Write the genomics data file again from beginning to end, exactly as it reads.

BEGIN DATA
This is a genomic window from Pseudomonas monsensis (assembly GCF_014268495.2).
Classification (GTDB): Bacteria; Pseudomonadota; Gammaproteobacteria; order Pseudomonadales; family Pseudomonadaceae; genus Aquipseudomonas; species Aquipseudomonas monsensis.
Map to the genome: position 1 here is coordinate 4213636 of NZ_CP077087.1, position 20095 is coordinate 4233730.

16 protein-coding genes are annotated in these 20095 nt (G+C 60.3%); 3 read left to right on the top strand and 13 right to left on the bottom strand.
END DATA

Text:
This is a genomic window from Pseudomonas monsensis (assembly GCF_014268495.2).
Classification (GTDB): Bacteria; Pseudomonadota; Gammaproteobacteria; order Pseudomonadales; family Pseudomonadaceae; genus Aquipseudomonas; species Aquipseudomonas monsensis.
Map to the genome: position 1 here is coordinate 4213636 of NZ_CP077087.1, position 20095 is coordinate 4233730.

16 protein-coding genes are annotated in these 20095 nt (G+C 60.3%); 3 read left to right on the top strand and 13 right to left on the bottom strand.